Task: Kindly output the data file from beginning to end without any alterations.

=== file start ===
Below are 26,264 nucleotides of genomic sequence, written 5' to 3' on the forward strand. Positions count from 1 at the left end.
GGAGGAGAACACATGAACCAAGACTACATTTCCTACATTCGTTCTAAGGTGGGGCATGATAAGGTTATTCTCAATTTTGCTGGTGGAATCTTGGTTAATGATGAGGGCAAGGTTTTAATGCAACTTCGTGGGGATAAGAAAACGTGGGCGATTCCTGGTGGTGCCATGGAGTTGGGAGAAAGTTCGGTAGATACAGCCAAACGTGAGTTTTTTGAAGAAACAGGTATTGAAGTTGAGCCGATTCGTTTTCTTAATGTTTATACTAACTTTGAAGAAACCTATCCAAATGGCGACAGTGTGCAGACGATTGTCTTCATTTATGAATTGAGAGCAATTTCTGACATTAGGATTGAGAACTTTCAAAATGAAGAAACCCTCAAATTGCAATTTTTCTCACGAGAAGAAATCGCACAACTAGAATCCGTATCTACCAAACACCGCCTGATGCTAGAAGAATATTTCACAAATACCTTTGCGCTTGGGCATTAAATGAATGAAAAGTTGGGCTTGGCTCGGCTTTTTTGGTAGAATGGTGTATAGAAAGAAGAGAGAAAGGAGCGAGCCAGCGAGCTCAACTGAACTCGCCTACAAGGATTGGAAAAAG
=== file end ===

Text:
Below are 26,264 nucleotides of genomic sequence, written 5' to 3' on the forward strand. Positions count from 1 at the left end.
GGAGGAGAACACATGAACCAAGACTACATTTCCTACATTCGTTCTAAGGTGGGGCATGATAAGGTTATTCTCAATTTTGCTGGTGGAATCTTGGTTAATGATGAGGGCAAGGTTTTAATGCAACTTCGTGGGGATAAGAAAACGTGGGCGATTCCTGGTGGTGCCATGGAGTTGGGAGAAAGTTCGGTAGATACAGCCAAACGTGAGTTTTTTGAAGAAACAGGTATTGAAGTTGAGCCGATTCGTTTTCTTAATGTTTATACTAACTTTGAAGAAACCTATCCAAATGGCGACAGTGTGCAGACGATTGTCTTCATTTATGAATTGAGAGCAATTTCTGACATTAGGATTGAGAACTTTCAAAATGAAGAAACCCTCAAATTGCAATTTTTCTCACGAGAAGAAATCGCACAACTAGAATCCGTATCTACCAAACACCGCCTGATGCTAGAAGAATATTTCACAAATACCTTTGCGCTTGGGCATTAAATGAATGAAAAGTTGGGCTTGGCTCGGCTTTTTTGGTAGAATGGTGTATAGAAAGAAGAGAGAAAGGAGCGAGCCAGCGAGCTCAACTGAACTCGCCTACAAGGATTGGAAAAAG